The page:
A Judge in the Special Immigration Appeals Commission (SIAC) has ruled that two British Muslim men of Bangladeshi heritage should not have their citizenship stripped by the UK government.
Mr Justice Jay ruled that removing the citizenship of British citizens N3 and E3 would render them stateless, even though neither had been convicted of any crime, either in the UK or abroad. The men were only identified as N3 and E3 to protect their identities.
British Muslim N3 commented:
“I am innocent of any wrongdoing yet I had to endure one whole year of being forcibly separated from my family, my friends and my community where I have grown up, gone to school and lived for all my life.”
N3 went further to question why he had been treated differently to a white British counterpart:
“There’s no difference between me and a white expat, but I was made stateless. This treatments seems to be unique to Muslims.”
Moazzam Begg, Outreach director for CAGE, who welcomed the verdict, said:
“The state has removed the citizenship of hundreds of people and exiled them with the use of secret evidence. This means that not only have individuals been left stateless, but they are also unable to see or adequately challenge the allegations against them.”
Mr Begg in piercing commentary said:
“Though this ruling is a positive step forward, it masks a larger systemic problem founded on the principle that dual nationals or those with ancestral connection to another country are deemed second class citizens whose nationality can be revoked by an administrative decision. Such decisions usually lead to very serious consequences including death, arbitrary arrest and rendition, and occur when an individual is usually out of the country, so that mounting an appeal is near impossible. We continue to call for an end to citizenship deprivation as it violates the principles of equal citizenship.”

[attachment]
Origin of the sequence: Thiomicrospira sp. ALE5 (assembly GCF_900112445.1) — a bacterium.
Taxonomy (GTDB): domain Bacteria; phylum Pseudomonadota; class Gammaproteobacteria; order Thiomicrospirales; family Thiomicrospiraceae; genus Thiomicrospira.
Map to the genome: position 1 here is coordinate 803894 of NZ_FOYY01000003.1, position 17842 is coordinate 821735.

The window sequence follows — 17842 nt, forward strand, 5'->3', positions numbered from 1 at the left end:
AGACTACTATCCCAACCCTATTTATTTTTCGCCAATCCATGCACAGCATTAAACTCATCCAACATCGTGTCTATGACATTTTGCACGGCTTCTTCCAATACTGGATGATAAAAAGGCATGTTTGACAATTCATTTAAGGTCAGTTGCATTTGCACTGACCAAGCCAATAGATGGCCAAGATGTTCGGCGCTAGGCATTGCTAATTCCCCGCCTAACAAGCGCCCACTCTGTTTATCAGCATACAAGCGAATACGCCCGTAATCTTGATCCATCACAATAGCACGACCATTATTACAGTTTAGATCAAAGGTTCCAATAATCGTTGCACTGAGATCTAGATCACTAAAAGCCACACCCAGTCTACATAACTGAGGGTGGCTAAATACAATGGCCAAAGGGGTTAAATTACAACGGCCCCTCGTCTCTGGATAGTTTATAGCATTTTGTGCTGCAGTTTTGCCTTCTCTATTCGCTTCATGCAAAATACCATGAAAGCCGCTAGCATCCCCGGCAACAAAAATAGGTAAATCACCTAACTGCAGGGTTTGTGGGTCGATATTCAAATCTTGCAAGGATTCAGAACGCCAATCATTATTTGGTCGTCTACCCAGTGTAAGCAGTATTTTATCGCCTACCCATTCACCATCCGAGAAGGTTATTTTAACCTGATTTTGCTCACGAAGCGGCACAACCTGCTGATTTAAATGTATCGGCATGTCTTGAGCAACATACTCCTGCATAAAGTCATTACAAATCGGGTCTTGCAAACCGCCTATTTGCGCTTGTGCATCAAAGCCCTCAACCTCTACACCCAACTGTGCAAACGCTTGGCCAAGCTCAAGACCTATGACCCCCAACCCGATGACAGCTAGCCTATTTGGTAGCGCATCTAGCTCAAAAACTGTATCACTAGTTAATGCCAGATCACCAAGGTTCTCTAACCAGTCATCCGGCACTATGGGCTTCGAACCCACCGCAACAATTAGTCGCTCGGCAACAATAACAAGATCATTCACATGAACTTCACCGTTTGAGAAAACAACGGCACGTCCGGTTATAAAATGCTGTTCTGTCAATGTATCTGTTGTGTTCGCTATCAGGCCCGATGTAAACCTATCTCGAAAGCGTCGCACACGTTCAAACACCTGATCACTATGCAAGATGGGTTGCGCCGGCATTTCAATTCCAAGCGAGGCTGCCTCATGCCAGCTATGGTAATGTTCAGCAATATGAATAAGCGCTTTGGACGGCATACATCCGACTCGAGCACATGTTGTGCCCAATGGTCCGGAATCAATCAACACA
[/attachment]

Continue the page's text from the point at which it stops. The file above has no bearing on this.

Legal representatives say that SIAC cases are extremely difficult to fight given that their clients are often stripped of their citizenship when abroad, making communication and receiving instruction tortuous.
Campaigners against citizenship revoking powers have described it as “medieval exile” and described the UK as having one of the most extensive of such powers in the Western world. 
Only last year a European Human Rights Court ruled that the then Home Secretary Theresa May’s office had lawfully stripped British terror suspects of their citizenship whilst they were abroad. The Home Office welcomed the ruling saying:
“Citizenship is a privilege not a right and it is right that the home secretary can deprive an individual of their citizenship where it is believed it is conducive to the public good to do so.” 
However, with the rise of far right terrorism, and, in particular the increased threat from Eastern European white nationalism starting to rear its head amongst communities settled in the UK, it remains to be seen how many dual national white terror suspects Sajid Javid will attempt to strip of their citizenship.
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